Six features of a ‘good game’ include: motivation, the role of failure, competition and collaboration, the design of games, situated meaning, cross-functional teamwork, and open-endedness. Discovering goals and being engaged enough to achieve those goals is primary characteristics of what games should be able to do within education according to some components of game theory.
Game theory was originally created to aid in the development of mathematical modeling and decision making. Since its inception, game theory has evolved to include various forms and meanings, and Gee has utilized the term to incorporate and include video games and the theory that learning can and does take place thanks to video games. Gee believes in the art of acting and role playing in education. In 2003 he suggested that “In a sense, all learning involves playing a character. In a science classroom learning works best if students think, act, and value like scientists. Games can show us how to get people to invest in new identities or roles, which can, in turn, become powerful motivators for new and deep learning in classrooms and workplaces” (p. 3) and that “they allow people to re-create themselves in new worlds and achieve recreation and deep learning at one and the same time” (p. 4).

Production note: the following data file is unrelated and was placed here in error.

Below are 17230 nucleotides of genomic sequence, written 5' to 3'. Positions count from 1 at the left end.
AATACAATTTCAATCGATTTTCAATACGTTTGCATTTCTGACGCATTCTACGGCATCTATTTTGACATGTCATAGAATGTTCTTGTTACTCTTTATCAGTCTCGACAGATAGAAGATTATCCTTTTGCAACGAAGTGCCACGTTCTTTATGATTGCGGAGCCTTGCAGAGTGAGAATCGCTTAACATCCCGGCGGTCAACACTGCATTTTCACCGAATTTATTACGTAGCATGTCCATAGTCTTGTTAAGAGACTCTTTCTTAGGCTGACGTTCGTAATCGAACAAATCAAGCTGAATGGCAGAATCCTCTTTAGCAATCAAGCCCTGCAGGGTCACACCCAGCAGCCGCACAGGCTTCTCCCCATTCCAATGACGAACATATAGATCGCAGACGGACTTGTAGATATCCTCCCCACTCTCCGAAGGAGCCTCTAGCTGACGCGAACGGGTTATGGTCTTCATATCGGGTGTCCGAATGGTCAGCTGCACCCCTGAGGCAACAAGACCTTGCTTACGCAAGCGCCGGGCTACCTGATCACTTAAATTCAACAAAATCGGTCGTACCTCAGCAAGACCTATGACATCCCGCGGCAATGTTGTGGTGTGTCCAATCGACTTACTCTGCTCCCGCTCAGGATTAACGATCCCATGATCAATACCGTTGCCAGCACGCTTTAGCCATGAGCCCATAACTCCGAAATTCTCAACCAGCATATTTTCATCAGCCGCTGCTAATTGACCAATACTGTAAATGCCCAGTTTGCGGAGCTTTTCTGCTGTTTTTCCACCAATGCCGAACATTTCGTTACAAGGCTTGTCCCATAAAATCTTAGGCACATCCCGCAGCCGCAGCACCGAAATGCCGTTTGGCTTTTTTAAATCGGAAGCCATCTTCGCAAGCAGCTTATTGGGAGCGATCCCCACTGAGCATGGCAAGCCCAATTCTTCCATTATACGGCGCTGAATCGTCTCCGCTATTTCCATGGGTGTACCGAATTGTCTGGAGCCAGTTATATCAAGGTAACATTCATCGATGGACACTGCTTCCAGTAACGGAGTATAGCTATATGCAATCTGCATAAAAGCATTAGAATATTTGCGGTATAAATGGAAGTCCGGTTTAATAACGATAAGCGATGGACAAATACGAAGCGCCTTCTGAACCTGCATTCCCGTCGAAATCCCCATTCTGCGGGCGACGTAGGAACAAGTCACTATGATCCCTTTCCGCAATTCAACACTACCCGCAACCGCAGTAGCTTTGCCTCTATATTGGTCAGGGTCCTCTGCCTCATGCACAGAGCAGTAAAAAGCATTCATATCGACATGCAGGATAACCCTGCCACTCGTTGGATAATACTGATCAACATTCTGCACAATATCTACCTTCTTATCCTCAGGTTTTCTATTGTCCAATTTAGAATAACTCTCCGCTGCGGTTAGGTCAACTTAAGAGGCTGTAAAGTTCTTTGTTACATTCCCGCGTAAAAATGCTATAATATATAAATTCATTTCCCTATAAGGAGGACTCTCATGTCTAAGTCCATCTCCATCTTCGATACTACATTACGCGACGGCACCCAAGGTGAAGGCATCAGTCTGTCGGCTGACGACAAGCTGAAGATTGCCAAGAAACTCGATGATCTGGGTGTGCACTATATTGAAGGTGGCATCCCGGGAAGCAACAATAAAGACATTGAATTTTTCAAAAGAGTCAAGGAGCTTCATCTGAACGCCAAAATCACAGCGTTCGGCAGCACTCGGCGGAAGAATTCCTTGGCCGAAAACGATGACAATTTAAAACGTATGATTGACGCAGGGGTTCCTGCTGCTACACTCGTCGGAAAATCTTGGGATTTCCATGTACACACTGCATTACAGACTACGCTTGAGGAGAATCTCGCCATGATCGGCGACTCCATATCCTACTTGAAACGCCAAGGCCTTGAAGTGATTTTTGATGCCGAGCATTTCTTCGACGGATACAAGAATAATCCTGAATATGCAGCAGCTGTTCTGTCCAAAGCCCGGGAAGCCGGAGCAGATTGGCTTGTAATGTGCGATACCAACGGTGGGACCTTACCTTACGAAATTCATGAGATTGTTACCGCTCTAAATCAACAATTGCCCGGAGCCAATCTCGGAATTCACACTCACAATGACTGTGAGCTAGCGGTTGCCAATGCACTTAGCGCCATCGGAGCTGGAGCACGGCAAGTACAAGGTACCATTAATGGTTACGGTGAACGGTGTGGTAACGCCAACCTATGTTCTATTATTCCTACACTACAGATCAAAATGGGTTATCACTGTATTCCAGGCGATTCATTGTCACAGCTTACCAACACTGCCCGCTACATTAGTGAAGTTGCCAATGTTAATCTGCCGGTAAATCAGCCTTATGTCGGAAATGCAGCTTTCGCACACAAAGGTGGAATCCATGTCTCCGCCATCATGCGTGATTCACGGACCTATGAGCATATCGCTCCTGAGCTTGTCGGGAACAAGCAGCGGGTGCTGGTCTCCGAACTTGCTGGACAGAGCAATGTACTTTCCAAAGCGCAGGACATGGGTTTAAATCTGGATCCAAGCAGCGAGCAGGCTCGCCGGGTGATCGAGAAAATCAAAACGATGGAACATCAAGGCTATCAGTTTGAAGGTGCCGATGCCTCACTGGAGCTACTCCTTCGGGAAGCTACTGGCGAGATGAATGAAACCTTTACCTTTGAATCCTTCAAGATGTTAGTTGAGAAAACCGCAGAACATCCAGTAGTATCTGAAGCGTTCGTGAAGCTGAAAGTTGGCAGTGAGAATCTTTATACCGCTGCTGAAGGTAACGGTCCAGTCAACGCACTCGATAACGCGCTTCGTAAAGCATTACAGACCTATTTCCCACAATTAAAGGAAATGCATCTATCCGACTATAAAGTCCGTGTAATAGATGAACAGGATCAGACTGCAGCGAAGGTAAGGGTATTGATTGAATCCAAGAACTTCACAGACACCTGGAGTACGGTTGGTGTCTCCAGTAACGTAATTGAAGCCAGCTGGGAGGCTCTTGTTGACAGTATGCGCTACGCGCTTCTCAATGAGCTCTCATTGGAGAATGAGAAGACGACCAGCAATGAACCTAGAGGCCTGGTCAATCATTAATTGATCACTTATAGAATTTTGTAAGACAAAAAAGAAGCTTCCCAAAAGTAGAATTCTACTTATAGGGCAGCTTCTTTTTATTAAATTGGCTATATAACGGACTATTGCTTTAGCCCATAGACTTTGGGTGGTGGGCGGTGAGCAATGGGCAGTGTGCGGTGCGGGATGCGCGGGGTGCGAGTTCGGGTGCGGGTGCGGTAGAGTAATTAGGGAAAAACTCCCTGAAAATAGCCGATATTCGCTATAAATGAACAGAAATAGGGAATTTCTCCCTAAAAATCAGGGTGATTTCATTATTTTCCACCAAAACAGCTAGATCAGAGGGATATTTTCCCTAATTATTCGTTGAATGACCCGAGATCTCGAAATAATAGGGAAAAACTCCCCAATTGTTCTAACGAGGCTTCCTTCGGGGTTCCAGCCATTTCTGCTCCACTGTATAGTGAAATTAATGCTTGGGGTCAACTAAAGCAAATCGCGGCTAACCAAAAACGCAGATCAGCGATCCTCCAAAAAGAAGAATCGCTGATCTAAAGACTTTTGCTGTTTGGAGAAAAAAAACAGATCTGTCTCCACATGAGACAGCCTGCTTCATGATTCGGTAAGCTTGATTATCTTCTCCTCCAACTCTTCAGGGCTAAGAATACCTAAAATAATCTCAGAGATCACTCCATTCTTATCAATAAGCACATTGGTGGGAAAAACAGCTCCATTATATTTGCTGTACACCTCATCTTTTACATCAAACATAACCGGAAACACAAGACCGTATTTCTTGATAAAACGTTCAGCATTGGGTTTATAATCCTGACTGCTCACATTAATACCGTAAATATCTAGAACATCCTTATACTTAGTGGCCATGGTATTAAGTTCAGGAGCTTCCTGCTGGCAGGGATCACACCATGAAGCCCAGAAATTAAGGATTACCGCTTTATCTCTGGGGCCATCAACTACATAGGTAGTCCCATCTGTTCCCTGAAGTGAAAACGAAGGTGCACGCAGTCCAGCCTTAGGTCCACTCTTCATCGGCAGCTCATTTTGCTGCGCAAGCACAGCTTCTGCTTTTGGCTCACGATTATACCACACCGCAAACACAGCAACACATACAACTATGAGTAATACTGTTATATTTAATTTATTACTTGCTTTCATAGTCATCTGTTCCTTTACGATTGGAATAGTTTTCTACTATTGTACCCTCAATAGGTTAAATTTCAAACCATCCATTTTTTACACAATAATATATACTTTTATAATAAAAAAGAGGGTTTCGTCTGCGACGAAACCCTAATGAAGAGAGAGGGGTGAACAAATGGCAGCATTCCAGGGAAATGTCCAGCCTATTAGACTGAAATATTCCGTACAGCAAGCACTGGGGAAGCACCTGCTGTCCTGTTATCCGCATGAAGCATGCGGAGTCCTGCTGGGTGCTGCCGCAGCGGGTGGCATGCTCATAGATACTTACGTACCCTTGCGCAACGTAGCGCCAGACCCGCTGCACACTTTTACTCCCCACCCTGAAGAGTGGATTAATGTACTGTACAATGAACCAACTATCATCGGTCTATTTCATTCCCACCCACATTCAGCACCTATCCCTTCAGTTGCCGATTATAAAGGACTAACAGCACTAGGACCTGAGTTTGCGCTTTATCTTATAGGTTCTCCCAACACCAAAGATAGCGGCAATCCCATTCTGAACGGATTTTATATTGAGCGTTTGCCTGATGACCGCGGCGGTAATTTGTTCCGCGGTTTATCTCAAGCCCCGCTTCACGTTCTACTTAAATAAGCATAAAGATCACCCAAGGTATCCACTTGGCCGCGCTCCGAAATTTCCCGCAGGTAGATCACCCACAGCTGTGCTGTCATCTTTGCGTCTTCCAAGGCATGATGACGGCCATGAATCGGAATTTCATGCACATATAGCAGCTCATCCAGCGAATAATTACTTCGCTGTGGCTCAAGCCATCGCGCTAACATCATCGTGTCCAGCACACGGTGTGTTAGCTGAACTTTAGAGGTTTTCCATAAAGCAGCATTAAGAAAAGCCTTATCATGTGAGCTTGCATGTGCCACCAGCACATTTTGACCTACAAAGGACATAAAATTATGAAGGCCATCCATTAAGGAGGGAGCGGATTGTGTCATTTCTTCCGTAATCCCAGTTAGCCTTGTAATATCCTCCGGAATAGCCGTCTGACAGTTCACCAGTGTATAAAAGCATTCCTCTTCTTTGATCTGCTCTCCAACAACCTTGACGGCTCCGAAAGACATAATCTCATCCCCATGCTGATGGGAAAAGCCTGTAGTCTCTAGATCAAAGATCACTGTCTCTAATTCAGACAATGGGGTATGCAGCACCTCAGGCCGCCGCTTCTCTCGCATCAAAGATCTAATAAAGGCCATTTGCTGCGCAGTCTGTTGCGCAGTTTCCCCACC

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Gee promotes the use of ‘commercial’ video games available on the most common platforms (PS3, Xbox, CPU, and Nintendo Wii) and is an advocate for learning and enjoyment via these platform based teaching tools. The creativity and imagination associated with video games can and does promote learning and language acquisition because just as game theory was created to allow for collaboration and decision making, video games of various genres allow for all sorts of decision making in just about any context imaginable. Wu (2012) postulates that “Game-based learning is learning through the game, rather than learning to play a game” (p. 269).